I did half intend to write a post tonight, but I was up at 4.30AM, did a day’s work, ran around after that catching up on a number of things, then went over to Julie’s for a chance to relax, came home around 11PM, with every intention of writing about the CD I’ve spent time with the last couple of days, but then ended up watching the first episode of Stewart Lee’s new series on BBC TV and have run out of time, given that I am back up for work again at a similarly ridiculous time tomorrow morning. I did warn you that reviews may be a little thin on the ground for a few days, apologies for not being able to do any better.

Oddly, as the piles of music to listen to and write about build again, I have, at a quick glance, seven different multi-disc sets here to listen to, which is a bit unusual as in our area of music they aren’t that commonplace. These present an additional challenge in themselves as they take so much more time to listen to. I’ll keep on going though, and get as much done as I can before I head over to Ireland next week for the i and e Festival again. Certainly there is some tasty looking music sat on the end of my desk here again, so I look forward to the next few weeks of listening with relish, I just wish I had the time to spend with some of it now.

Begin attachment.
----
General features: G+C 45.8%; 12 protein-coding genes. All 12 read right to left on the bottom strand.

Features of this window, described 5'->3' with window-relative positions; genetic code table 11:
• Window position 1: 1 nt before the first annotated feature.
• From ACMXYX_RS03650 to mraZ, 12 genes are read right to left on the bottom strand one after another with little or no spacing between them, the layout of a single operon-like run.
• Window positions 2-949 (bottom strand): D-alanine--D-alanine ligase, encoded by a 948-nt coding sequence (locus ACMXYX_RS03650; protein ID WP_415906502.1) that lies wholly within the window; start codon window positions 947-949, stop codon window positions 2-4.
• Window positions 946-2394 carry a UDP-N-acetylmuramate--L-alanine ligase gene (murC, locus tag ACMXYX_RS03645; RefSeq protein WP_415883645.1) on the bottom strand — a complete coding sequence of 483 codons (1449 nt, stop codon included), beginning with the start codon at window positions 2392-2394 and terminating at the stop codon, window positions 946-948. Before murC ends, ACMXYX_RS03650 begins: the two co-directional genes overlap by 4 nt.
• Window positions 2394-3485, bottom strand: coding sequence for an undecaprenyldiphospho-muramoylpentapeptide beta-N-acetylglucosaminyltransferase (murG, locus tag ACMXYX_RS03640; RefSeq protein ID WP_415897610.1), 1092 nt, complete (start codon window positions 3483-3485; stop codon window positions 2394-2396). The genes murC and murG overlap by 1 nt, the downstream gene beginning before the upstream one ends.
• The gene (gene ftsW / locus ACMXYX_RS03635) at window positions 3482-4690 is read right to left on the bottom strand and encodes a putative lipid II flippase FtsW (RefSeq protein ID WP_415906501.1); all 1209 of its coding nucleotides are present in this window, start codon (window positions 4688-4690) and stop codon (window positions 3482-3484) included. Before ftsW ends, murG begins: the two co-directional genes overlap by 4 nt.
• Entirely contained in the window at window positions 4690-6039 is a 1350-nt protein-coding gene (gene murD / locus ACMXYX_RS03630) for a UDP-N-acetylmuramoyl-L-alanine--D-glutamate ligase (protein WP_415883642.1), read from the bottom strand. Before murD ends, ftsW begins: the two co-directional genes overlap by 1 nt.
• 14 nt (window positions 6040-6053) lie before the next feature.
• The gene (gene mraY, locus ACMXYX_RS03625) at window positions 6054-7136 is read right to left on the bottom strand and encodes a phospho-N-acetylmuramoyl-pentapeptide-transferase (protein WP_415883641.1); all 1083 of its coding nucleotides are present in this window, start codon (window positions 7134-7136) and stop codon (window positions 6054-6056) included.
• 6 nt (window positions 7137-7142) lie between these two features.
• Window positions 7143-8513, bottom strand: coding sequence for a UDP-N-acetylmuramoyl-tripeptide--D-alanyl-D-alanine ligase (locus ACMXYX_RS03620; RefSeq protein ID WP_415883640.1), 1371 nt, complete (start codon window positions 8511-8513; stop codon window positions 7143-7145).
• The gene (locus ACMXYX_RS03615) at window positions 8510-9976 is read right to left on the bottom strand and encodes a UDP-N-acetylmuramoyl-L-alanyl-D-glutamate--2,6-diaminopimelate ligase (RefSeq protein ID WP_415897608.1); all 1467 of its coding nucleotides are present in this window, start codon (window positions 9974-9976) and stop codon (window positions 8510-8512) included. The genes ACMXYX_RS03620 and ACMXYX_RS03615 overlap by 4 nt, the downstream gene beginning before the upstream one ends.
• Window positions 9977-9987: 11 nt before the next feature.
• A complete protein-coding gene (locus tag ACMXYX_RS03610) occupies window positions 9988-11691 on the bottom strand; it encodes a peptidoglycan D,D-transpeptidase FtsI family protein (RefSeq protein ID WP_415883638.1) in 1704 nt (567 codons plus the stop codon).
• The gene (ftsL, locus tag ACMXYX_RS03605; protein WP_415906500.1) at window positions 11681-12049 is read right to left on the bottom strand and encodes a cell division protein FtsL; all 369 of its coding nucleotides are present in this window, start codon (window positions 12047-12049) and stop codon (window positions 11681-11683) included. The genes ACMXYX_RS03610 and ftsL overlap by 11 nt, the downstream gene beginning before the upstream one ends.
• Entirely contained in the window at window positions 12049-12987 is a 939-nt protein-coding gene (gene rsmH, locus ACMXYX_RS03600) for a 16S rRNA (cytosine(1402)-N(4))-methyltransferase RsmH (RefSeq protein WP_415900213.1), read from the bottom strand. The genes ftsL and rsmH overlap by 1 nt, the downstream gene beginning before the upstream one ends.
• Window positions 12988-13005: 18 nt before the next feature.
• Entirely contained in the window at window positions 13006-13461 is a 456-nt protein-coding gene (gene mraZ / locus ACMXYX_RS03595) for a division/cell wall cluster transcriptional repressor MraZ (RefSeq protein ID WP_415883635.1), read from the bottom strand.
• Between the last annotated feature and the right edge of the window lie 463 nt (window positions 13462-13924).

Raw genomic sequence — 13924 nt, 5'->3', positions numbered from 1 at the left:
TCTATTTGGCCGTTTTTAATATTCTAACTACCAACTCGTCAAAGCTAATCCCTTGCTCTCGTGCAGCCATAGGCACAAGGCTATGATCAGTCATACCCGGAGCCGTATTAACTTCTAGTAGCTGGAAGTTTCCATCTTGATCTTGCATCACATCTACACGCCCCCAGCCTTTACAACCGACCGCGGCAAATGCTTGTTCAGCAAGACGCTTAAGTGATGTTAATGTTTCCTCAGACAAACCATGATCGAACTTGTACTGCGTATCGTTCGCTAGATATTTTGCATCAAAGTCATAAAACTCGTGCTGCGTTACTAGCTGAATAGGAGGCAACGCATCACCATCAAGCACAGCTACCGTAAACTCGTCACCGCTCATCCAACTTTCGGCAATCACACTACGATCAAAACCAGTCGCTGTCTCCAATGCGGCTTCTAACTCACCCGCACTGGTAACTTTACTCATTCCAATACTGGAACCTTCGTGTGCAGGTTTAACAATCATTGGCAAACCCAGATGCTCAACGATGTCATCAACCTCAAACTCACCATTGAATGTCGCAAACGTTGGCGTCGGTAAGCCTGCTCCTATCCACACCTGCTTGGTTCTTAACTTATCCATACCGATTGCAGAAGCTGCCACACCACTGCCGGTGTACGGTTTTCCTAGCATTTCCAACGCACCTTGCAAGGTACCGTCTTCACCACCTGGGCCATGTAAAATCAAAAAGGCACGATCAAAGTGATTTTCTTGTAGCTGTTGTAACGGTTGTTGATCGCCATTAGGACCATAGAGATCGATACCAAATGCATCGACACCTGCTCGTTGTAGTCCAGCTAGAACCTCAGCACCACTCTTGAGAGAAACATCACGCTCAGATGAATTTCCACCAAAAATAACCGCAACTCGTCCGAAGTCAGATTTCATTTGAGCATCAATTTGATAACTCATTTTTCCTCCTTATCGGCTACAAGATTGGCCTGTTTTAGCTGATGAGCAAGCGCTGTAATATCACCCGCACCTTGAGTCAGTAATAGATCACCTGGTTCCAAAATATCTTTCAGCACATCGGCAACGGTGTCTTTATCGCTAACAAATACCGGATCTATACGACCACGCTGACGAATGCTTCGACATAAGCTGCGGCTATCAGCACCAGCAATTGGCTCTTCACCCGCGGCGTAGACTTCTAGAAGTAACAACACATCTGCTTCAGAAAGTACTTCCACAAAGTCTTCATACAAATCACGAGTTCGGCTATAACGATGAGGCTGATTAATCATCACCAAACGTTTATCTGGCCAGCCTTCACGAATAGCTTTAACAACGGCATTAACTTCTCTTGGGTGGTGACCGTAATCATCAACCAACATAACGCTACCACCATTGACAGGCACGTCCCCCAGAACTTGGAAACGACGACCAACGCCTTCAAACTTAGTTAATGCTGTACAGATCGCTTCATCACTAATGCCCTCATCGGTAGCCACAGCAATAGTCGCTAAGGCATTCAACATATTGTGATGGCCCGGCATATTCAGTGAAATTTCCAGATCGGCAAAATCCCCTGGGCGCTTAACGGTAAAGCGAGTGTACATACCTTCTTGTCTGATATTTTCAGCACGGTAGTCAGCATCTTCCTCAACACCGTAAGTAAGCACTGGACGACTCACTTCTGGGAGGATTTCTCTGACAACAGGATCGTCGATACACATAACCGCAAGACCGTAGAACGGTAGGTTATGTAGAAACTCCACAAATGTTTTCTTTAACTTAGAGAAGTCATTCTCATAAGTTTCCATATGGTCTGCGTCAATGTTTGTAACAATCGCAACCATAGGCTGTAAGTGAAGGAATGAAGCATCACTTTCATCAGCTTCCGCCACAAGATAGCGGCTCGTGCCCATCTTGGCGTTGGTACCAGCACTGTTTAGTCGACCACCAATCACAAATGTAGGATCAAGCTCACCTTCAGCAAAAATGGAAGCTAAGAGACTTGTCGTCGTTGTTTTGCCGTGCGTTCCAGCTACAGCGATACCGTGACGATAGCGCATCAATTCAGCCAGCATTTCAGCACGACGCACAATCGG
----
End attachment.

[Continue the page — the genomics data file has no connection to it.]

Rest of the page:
Until tomorrow then… I will probably put up an earlier post than usual tomorrow, but it will include a CD review, promise! For those in the UK, don’t miss episode one of Mr Lee’s new series here.

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Concert Reviews

Tuesday 3rd May

May 3, 2011

So following on from my words here last night, I have thought a little about what and how I should write about yesterday’s final day at the Freedom of the City Festival. For those sensible enough to have not read yesterday’s post, I struggled to focus upon, and therefore also enjoy very much of the day’s music, primarily because of my state of mind rather than as a result of how the music may have sounded. I was tired even before I left for London yesterday, and I had some bad news about the death of a young work colleague as I was literally on the steps leading up to the venue, so my frame of mind wasn’t quite there. So I have decided that an in depth review of the day wouldn’t be fair. One or two of the sets I had a very powerful negative response to yesterday, and I thinking back now, while I certainly didn’t click with a few of the performances I think I responded in a manner that the music didn’t fully deserve. So I will quickly run over the earlier sets fo the day, one sentence on each and then spend a little time on the evening’s closing set by John Tilbury and Michael Duch, which would always have been where much of my focus would have lain anyway.